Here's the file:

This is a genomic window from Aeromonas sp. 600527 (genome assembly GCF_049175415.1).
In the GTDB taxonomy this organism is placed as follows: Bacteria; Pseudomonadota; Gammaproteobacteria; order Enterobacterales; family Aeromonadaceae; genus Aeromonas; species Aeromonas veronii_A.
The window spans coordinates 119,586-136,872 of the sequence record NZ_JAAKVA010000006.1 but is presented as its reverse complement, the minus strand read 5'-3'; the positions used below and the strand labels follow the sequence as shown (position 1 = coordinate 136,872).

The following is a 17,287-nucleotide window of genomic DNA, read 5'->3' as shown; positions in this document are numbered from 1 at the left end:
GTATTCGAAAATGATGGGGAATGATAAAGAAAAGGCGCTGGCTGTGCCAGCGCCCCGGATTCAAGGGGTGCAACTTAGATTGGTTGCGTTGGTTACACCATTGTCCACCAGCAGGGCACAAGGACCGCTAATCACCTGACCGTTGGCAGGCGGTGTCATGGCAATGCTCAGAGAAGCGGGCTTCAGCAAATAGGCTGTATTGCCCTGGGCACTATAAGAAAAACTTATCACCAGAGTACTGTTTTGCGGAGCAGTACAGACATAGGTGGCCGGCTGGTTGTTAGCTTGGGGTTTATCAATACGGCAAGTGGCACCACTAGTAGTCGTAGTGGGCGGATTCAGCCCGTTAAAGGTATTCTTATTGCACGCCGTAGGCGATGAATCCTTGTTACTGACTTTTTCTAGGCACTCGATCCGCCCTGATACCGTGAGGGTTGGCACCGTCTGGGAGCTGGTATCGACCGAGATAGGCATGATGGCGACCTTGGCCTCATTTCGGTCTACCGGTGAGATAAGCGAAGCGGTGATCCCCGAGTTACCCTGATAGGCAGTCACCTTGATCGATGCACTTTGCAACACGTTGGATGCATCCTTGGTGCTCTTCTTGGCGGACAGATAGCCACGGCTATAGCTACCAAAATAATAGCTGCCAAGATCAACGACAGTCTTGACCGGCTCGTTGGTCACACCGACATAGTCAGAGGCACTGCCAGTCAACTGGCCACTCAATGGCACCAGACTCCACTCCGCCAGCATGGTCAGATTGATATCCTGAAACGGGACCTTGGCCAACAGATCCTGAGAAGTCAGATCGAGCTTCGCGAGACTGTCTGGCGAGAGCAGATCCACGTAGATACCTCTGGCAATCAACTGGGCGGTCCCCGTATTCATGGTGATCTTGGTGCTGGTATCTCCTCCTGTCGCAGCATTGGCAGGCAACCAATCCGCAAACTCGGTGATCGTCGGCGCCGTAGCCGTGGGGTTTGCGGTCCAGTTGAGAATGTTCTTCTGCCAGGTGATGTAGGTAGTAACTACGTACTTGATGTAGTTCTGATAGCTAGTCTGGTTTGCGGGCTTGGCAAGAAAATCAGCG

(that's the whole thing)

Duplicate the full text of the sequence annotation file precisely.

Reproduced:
This is a genomic window from Aeromonas sp. 600527 (genome assembly GCF_049175415.1).
In the GTDB taxonomy this organism is placed as follows: Bacteria; Pseudomonadota; Gammaproteobacteria; order Enterobacterales; family Aeromonadaceae; genus Aeromonas; species Aeromonas veronii_A.
The window spans coordinates 119,586-136,872 of the sequence record NZ_JAAKVA010000006.1 but is presented as its reverse complement, the minus strand read 5'-3'; the positions used below and the strand labels follow the sequence as shown (position 1 = coordinate 136,872).

The following is a 17,287-nucleotide window of genomic DNA, read 5'->3' as shown; positions in this document are numbered from 1 at the left end:
GTATTCGAAAATGATGGGGAATGATAAAGAAAAGGCGCTGGCTGTGCCAGCGCCCCGGATTCAAGGGGTGCAACTTAGATTGGTTGCGTTGGTTACACCATTGTCCACCAGCAGGGCACAAGGACCGCTAATCACCTGACCGTTGGCAGGCGGTGTCATGGCAATGCTCAGAGAAGCGGGCTTCAGCAAATAGGCTGTATTGCCCTGGGCACTATAAGAAAAACTTATCACCAGAGTACTGTTTTGCGGAGCAGTACAGACATAGGTGGCCGGCTGGTTGTTAGCTTGGGGTTTATCAATACGGCAAGTGGCACCACTAGTAGTCGTAGTGGGCGGATTCAGCCCGTTAAAGGTATTCTTATTGCACGCCGTAGGCGATGAATCCTTGTTACTGACTTTTTCTAGGCACTCGATCCGCCCTGATACCGTGAGGGTTGGCACCGTCTGGGAGCTGGTATCGACCGAGATAGGCATGATGGCGACCTTGGCCTCATTTCGGTCTACCGGTGAGATAAGCGAAGCGGTGATCCCCGAGTTACCCTGATAGGCAGTCACCTTGATCGATGCACTTTGCAACACGTTGGATGCATCCTTGGTGCTCTTCTTGGCGGACAGATAGCCACGGCTATAGCTACCAAAATAATAGCTGCCAAGATCAACGACAGTCTTGACCGGCTCGTTGGTCACACCGACATAGTCAGAGGCACTGCCAGTCAACTGGCCACTCAATGGCACCAGACTCCACTCCGCCAGCATGGTCAGATTGATATCCTGAAACGGGACCTTGGCCAACAGATCCTGAGAAGTCAGATCGAGCTTCGCGAGACTGTCTGGCGAGAGCAGATCCACGTAGATACCTCTGGCAATCAACTGGGCGGTCCCCGTATTCATGGTGATCTTGGTGCTGGTATCTCCTCCTGTCGCAGCATTGGCAGGCAACCAATCCGCAAACTCGGTGATCGTCGGCGCCGTAGCCGTGGGGTTTGCGGTCCAGTTGAGAATGTTCTTCTGCCAGGTGATGTAGGTAGTAACTACGTACTTGATGTAGTTCTGATAGCTAGTCTGGTTTGCGGGCTTGGCAAGAAAATCAGCG